I am aware that most of the real work regarding legislation is done by the Provincial Council. The job of the Assembly is to approve or veto their actions as appropriate. Service on the Council entails an annual (as opposed to at least every five years) meeting and if one wishes to serve on the Executive Committee one must agree to attend quarterly meetings, the location of which varies.

All of that is fine, well, and good. I respect those who can commit the time and money required to serve but it does raise the question of what sort of clergy and laity can commit to such service. Many ACNA parishes are not large and not a few clerics serve in a tentmaking capacity, following the example of St. Paul in Acts 18:3. Attending meetings incurs expense, and even if those costs are covered by their parish or diocese, work still must be missed. That’s even truer for the laity unless they are retired, affluent, or self-employed and I suspect that it has ramifications for both bodies. As currently constituted the system limits participation. I suspect that in many cases it’s not so much that there isn’t a lack of a desire to participate but that it’s difficult to afford to.

I wish that I had a solution that would make it easier for more clergy and laity to participate in these bodies, but I do not. What I do know is that while attending meetings is often far from the most exciting way to spend one’s time it is important to do so rather than retreating into one’s own congregational cocoon. Clerics need to be churchmen, attending synods and assemblies and laymen should be encouraged to do so as well.

In 2002 Baptist pastor and theologian John Piper wrote Brothers, We Are Not Professionals: A Plea to Pastors for Radical Ministry attacking the professionalization of the ministry and urging a call to a more prophetic role. While I share his disdain for professionalist careerism, I found his title a bit poorly chosen because I firmly believe that excellence should be our aim as we minister, whether we’re receiving a paycheck or not. That being said, as Anglicans we are a part of a connectional body and so, brothers (and sisters), we ought not be congregationalists and as long as we are we will be a loose confederation rather than the Province we aspire and purport to be.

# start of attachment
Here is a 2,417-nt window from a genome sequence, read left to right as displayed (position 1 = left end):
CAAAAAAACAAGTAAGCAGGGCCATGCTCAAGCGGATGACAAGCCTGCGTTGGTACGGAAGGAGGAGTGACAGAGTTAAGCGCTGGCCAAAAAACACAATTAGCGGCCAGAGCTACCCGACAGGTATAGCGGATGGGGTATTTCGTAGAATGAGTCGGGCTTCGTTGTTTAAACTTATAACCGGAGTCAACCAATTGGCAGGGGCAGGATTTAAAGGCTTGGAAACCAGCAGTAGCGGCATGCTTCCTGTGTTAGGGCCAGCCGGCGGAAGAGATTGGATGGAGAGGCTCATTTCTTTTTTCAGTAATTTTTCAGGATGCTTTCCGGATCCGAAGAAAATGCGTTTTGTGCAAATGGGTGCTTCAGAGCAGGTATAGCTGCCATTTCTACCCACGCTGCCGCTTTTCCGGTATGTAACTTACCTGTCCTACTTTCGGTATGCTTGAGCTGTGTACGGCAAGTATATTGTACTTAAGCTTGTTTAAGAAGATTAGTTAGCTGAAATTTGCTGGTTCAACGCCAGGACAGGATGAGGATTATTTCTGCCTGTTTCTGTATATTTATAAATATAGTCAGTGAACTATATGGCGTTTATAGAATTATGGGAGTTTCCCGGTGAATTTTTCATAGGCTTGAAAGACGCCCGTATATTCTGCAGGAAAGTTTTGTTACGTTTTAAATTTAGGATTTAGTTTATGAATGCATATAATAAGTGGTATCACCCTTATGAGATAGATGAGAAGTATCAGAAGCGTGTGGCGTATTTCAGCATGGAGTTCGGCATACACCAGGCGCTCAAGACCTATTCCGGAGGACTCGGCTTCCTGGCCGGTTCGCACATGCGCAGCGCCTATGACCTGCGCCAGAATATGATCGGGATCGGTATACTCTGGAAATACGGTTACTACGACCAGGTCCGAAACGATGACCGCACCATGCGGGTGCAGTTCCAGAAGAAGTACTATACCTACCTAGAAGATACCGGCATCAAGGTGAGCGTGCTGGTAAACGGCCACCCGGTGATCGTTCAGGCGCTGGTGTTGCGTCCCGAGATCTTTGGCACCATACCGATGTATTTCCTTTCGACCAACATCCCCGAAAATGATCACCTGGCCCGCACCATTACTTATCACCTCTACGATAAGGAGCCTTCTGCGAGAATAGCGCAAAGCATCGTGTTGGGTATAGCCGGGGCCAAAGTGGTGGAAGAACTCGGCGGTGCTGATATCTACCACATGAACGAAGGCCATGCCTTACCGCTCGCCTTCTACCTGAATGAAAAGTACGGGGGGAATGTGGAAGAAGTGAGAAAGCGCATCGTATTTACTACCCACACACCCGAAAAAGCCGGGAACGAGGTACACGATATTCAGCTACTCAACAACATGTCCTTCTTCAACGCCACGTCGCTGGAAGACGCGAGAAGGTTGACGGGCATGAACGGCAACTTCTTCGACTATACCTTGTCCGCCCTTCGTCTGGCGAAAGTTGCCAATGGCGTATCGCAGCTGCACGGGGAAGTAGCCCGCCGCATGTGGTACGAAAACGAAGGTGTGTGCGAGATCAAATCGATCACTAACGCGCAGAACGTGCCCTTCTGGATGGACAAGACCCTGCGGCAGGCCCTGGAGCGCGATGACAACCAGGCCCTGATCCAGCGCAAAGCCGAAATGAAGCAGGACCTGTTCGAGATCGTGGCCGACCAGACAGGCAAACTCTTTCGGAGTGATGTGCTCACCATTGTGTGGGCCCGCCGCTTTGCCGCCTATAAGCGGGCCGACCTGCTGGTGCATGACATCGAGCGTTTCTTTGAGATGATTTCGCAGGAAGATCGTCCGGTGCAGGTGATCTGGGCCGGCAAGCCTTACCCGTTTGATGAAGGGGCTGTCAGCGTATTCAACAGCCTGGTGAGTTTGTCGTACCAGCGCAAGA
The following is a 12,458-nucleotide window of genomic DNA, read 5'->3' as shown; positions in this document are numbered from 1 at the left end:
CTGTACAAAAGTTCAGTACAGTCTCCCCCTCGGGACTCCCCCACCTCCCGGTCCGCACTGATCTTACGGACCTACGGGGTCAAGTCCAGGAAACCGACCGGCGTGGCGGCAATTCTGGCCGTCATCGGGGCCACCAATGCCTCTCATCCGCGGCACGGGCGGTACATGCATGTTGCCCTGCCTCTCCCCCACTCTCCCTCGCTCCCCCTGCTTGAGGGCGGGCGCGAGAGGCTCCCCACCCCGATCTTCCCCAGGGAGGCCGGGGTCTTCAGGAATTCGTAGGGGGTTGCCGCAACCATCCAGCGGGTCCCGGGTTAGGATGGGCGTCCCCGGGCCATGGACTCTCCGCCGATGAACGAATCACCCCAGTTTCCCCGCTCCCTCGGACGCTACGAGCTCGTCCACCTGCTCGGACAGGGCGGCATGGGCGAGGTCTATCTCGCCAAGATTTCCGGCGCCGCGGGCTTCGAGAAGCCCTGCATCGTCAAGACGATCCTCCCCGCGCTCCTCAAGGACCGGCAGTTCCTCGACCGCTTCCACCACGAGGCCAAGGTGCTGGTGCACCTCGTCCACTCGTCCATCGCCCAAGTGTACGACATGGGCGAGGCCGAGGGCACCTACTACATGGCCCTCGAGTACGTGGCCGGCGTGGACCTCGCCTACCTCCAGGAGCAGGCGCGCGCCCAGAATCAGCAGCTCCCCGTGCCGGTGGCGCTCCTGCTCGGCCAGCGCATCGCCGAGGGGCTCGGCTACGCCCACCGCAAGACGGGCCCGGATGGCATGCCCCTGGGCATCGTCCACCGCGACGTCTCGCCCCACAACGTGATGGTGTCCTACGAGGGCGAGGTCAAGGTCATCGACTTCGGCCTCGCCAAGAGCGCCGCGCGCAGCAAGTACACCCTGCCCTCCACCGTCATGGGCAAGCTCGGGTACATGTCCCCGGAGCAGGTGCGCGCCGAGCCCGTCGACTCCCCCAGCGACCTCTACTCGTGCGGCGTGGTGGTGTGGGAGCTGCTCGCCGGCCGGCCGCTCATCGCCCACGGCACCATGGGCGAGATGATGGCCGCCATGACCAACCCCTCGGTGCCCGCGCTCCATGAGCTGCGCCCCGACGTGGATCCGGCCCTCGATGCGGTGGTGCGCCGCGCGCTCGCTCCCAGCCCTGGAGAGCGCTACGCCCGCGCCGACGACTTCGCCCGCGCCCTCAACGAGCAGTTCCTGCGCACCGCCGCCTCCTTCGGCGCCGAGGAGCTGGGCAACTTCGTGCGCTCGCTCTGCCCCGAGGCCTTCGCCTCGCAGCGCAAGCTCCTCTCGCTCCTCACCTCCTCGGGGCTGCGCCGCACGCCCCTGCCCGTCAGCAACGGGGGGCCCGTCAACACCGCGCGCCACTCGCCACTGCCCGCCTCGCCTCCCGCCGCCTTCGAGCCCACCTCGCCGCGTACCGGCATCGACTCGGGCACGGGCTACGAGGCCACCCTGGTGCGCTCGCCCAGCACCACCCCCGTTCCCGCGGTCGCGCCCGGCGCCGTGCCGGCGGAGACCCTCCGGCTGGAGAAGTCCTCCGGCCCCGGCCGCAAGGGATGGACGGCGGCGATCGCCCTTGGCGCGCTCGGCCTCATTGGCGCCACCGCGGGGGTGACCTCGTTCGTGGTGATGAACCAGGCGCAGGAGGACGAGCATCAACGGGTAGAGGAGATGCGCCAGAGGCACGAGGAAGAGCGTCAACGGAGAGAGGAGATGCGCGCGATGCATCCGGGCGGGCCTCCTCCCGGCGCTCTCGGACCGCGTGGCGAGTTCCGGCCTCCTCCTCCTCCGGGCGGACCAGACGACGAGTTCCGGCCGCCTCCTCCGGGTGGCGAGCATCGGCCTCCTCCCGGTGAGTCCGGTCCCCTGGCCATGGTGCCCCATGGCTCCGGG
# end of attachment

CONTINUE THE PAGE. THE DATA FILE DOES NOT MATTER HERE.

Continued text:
The Rev’d Charles A. Collins, Jr.

The Rev’d Charles A. Collins, Jr., is Rector of St. Andrew’s Anglican Church, a Reformed Episcopal parish in Savannah, Georgia, and is currently a Doctor of Ministry student at Erskine Theological Seminary in Due West, South Carolina.

'Brothers (and Sisters), We Ought Not Be Congregationalists' have 2 comments

  1. February 20, 2024 @ 4:00 pm Sudduth Cummings

    Thank you for the good article! When I left the Disciple of Christ in order to enter the Episcopal Church while I was in an Oklahoma college (Phillips University in Enid, a Disciples of Christ school, now long closed from lack of endowment (too many clergy attended it!) I was happy to be part of an historical church with a long heritage and a connection to the early church. Like you I attended the Fort Worth gathering and was glad to leave TEC for ACNA. The godly bishop of Oklahoma, The Rt. Rev. Chilton Powell, who privately confirmed me (so my family could attend), admonished me from his cathedra to never forget the Biblical heritage I had received in the DOC. So, I have striven to always teach the Scriptures wherever I was serving. I used to enjoy attending diocesan conventions in order to get the free books offered by publishers back then (I was ordained in the new Dark Ages of 1971) While I rejoiced to be in a “connectional” jurisdiction, there is accuracy that many parishes do function congregationally, especially the ones with larger congregations. I think that’s even true in the much more tightly organized Methodist Church. The larger and wealthier churches can often write their own ticket, so do speak. It’s simply the nature of all institutions.


  2. February 21, 2024 @ 11:57 am Ven. Isaac Rehberg

    I very much appreciated this piece. I wonder how these dynamics can differ depending on how the diocese is structured. E.g., I’ve never been part of a geographic (i.e. more traditionally-organized) diocese; I’ve always been in affinity dioceses that are… geographically expansive. One thing we’ve found helpful was strengthening our local Archdeaconry/Deanery. The clergy have a standing monthly brunch, that is also open to other local ACNA parishes. Each church also agreed to contribute a bit of money each month to be set aside for the “three c’s”: Church Planting, Clergy Development, and Community Outreach. So, when we do things like an Archdeaconry-wide VBS, those funds apply. And we’ve use those funds to help supplement seminarians, retreats, etc. And we try to have clergy from the other parishes preach or preside from time-to-time. While it’s not quite the same as being heavily involved on a Provincial or Diocesan level, it’s a step in the right direction that we’ve found helpful. Of course, not every diocese is organized with local deaneries or archdeaconries. And not everyone has a plurality of close parishes to have such regular connection. But, again, we’ve found it very helpful in our own local context.